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Budget brief: Looming Medicaid cuts threaten Louisiana’s health care system and put lives in jeopardy

Posted on April 13, 2018

Click here for a PDF version of this brief.

As the end of state fiscal year 2018 nears, Louisiana’s state agencies and administrators are trying to figure out what their budgets might look like come July 1. For now, they have to plan as if the state will go over the “fiscal cliff,” meaning the Legislature will allow almost $1.4 billion in temporary taxes to expire without enacting any replacement measures.

There is still an opportunity for state lawmakers to go into a second special session and raise revenue to avoid the fiscal cliff. But for now, state agency leaders have had to come before the budget writing committees – House Appropriations and Senate Finance – to share the impact on programs and services if they had to cut hundreds of millions of dollars from their agencies’ budgets.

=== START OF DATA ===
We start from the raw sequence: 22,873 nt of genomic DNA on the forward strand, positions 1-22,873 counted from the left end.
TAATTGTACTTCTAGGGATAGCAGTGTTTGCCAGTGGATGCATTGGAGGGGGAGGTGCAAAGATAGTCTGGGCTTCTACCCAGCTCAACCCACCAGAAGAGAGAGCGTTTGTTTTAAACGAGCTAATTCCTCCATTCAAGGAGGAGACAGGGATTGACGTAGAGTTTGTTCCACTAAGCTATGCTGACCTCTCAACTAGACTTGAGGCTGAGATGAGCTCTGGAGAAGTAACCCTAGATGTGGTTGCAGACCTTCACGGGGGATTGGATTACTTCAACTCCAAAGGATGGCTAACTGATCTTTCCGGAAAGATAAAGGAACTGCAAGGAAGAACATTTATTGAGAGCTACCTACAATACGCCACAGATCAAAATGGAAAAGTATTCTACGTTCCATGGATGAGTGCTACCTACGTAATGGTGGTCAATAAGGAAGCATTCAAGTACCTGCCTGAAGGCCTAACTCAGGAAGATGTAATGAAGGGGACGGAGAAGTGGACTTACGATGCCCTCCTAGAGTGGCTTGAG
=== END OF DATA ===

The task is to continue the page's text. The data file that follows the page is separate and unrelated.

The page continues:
Medicaid would be program most impacted by fiscal cliff

The state’s Medicaid program, administered by the Louisiana Department of Health (LDH), is the area of spending that would be most deeply cut if the Legislature does not enact revenue raising measures. The executive budget proposes a $656 million cut in state funding for Medicaid, which would trigger the loss of $1.58 billion in federal Medicaid funding and $168 million from other sources. The result is a $2.4 billion cut to a program that serves Louisiana children, people with disabilities, the elderly and people with very low incomes. That’s a reduction of nearly 20 percent compared to current funding levels.

The proposed cuts to Medicaid would have an enormously negative impact on patients, families, health care providers and the state economy. Nearly 1.6 million Louisianans receive health insurance through Medicaid, including 737,000 children, 168,000 people with disabilities, and 57,000 seniors. The health care providers who treat Medicaid patients provide life-saving services, so the biggest threat posed by the proposed cuts is the possible loss of lives. The elimination of some Medicaid services would reduce quality of life for tens of thousands of vulnerable Louisiana residents and their families.